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Linux Kernel 5.0.8 and Older Plagued by Severe RDS Flaw

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  • Recent Linux Kernel versions are vulnerable to a complicated scenario of exploitation.
  • The primary source of the problem is a module that concerns the implementation of RDS over TCP.
  • Users can either upgrade to a later kernel version or simply blacklist the particular module.

Red Hat engineers have discovered a flaw in Linux kernel’s implementation of RDS (Remote Desktop Protocol) over TCP (Transmission Control Protocol), assigning it the identifier “CVE-2019-11815”. According to the security experts, a system that has the rds_tcp kernel module loaded either manually or automatically (by a local process), could potentially allow an attacker to manipulate the socket state based on a “use-after-free” condition, and carry out memory corruption and privilege escalation on the target system. Updating the kernel version on your Linux distribution to the 5.1 stable branch plugs the vulnerability.

If you can’t do that for any reason, or if you don’t want to deal with kernel compilations and to take care of dependencies, you may simply blacklist the “rds.ko” module. To do this, check what kernel modules are running on your Linux distribution by opening a terminal and giving the “lsmod” command. There you’ll see if the particular module is running, as well as how many processes are using it. If it’s running, you may remove it with “sudo modprobe -r <module name>”, or blacklist it with “blacklist <module name>”. This latter solution was the Ubuntu response on the matter, so the problem was taken care until a newer Kernel version gets adequately tested and rolled out to the users of the popular distro.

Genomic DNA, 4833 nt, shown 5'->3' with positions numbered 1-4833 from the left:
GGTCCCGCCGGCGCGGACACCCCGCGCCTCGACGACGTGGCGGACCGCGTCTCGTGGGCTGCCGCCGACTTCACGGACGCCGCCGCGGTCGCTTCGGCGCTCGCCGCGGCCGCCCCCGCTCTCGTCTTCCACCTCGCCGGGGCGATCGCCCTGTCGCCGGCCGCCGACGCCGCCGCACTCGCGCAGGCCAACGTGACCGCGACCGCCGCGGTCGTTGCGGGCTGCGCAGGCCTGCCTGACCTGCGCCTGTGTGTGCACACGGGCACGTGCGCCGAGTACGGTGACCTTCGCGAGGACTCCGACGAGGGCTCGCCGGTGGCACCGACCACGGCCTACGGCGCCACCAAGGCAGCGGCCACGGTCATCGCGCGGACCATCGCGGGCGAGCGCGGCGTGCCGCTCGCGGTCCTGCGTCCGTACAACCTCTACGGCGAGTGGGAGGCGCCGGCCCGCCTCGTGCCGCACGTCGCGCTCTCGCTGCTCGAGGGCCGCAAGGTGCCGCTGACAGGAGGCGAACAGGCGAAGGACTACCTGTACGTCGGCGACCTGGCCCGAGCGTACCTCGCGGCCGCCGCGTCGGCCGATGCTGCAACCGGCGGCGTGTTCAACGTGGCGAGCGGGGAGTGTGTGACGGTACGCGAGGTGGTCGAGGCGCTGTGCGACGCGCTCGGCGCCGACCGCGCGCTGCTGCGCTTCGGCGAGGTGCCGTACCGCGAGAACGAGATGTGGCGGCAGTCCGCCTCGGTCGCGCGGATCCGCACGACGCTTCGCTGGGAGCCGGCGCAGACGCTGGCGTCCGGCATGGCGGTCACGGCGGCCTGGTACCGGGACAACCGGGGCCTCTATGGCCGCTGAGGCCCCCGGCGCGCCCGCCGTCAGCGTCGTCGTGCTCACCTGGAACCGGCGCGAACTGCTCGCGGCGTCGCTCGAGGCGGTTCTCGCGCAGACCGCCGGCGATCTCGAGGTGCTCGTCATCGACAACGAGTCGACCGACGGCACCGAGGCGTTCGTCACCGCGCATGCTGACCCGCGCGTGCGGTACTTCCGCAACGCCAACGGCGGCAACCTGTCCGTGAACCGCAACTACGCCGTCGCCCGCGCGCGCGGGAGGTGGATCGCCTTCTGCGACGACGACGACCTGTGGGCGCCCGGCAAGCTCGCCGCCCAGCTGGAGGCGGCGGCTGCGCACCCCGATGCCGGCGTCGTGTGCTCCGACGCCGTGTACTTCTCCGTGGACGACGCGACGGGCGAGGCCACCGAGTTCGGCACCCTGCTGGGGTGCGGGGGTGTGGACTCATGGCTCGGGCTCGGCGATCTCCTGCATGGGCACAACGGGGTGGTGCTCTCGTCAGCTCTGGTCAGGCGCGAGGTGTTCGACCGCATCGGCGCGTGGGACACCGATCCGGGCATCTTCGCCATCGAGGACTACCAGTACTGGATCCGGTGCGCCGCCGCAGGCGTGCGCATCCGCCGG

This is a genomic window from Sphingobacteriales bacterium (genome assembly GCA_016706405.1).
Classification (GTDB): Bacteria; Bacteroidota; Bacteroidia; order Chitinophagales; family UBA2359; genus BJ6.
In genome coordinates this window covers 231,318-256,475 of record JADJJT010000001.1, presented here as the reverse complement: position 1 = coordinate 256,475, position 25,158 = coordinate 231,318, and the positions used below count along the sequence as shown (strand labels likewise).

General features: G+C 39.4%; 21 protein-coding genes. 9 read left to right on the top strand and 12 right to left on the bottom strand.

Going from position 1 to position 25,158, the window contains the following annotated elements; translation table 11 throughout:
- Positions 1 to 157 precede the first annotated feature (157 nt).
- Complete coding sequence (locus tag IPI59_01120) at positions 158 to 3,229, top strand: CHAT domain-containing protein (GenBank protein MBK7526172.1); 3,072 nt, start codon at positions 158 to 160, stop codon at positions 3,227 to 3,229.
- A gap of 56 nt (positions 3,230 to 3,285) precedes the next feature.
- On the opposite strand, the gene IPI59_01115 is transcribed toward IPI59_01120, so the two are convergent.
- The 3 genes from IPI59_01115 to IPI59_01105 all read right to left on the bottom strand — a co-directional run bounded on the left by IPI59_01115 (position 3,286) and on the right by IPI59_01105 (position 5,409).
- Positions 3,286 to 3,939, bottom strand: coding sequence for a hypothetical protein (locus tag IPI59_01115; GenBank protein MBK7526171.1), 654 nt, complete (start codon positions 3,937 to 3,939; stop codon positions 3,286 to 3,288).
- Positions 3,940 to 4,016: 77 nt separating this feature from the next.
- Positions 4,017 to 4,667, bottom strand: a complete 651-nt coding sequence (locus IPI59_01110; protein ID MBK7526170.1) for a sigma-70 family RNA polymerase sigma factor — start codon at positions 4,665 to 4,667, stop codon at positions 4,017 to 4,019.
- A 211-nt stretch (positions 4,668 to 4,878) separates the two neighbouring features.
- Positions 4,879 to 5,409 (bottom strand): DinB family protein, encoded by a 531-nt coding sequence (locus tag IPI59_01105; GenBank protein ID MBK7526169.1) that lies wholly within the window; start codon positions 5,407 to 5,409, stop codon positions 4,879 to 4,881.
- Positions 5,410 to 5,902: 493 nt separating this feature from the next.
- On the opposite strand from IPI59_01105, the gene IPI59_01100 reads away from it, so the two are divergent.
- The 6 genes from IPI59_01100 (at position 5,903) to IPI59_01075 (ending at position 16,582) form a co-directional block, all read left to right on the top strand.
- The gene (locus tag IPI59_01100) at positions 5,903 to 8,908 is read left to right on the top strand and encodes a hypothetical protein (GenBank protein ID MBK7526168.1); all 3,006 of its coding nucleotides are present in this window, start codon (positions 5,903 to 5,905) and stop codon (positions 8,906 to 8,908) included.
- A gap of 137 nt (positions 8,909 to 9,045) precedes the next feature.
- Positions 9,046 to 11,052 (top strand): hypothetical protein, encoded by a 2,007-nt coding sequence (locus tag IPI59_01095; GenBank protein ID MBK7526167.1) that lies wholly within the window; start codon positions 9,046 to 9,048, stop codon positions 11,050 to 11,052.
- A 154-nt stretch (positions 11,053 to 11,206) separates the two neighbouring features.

That said, not all distributions are equally eager to push kernel updates as soon as these become available. It also depends on what repositories the user has activated, as some power users are using “testing” or “bleeding-edge” repos that deliver kernel updates while they’re hot. If you are using Fedora, for example, it is likely that you have already received a version of the 5.1 branch. If you are using Debian stable, you’re still stuck with the 4.9 branch. Whatever Linux distribution you’re using, you may check the version of your Kernel package by using the “uname -r” command on a terminal. For a more verbose result, use the “uname -a” instead.

Right now, there have been no known cases of exploitation of the aforementioned flaw, and the security experts consider this vulnerability to be very complicated to exploit. Still, considering the critical role that Linux systems around the world usually have, admins should not rely on complexity alone as a protective layer. Updating is still your best friend, as always.

What Linux distribution are you using, and which kernel version does it currently running on? Let us know in the comments down below, and help us spread the word of warning by sharing this post through our socials, on Facebook and Twitter.


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